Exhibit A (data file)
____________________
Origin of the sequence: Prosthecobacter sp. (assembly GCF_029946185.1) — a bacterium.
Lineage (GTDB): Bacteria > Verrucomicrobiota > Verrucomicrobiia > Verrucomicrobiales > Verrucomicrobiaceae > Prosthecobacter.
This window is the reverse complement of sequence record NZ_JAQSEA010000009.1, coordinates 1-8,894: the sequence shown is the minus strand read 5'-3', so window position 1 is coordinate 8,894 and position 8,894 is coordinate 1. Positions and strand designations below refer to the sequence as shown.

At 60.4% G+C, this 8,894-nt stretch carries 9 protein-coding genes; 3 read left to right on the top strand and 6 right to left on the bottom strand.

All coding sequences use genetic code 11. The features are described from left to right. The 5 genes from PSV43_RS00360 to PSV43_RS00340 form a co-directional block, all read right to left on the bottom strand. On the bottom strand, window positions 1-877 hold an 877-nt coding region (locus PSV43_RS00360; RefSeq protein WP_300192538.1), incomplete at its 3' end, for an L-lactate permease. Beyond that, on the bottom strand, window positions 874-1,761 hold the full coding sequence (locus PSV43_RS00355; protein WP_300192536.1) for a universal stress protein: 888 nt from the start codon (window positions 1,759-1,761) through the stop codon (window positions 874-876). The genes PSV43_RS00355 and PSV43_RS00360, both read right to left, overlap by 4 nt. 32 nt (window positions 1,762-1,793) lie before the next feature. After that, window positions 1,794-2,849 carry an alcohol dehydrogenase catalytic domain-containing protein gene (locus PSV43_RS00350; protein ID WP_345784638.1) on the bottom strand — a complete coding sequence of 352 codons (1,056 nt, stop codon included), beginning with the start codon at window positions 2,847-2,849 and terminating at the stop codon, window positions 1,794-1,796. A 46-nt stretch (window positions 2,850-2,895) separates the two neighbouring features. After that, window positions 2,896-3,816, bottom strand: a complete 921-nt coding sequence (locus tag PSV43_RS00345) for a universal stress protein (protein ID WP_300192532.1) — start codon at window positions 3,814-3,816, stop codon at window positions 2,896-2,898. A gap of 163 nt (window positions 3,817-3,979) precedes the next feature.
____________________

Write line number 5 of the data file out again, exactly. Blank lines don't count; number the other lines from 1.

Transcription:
All coding sequences use genetic code 11. The features are described from left to right. The 5 genes from PSV43_RS00360 to PSV43_RS00340 form a co-directional block, all read right to left on the bottom strand. On the bottom strand, window positions 1-877 hold an 877-nt coding region (locus PSV43_RS00360; RefSeq protein WP_300192538.1), incomplete at its 3' end, for an L-lactate permease. Beyond that, on the bottom strand, window positions 874-1,761 hold the full coding sequence (locus PSV43_RS00355; protein WP_300192536.1) for a universal stress protein: 888 nt from the start codon (window positions 1,759-1,761) through the stop codon (window positions 874-876). The genes PSV43_RS00355 and PSV43_RS00360, both read right to left, overlap by 4 nt. 32 nt (window positions 1,762-1,793) lie before the next feature. After that, window positions 1,794-2,849 carry an alcohol dehydrogenase catalytic domain-containing protein gene (locus PSV43_RS00350; protein ID WP_345784638.1) on the bottom strand — a complete coding sequence of 352 codons (1,056 nt, stop codon included), beginning with the start codon at window positions 2,847-2,849 and terminating at the stop codon, window positions 1,794-1,796. A 46-nt stretch (window positions 2,850-2,895) separates the two neighbouring features. After that, window positions 2,896-3,816, bottom strand: a complete 921-nt coding sequence (locus tag PSV43_RS00345) for a universal stress protein (protein ID WP_300192532.1) — start codon at window positions 3,814-3,816, stop codon at window positions 2,896-2,898. A gap of 163 nt (window positions 3,817-3,979) precedes the next feature.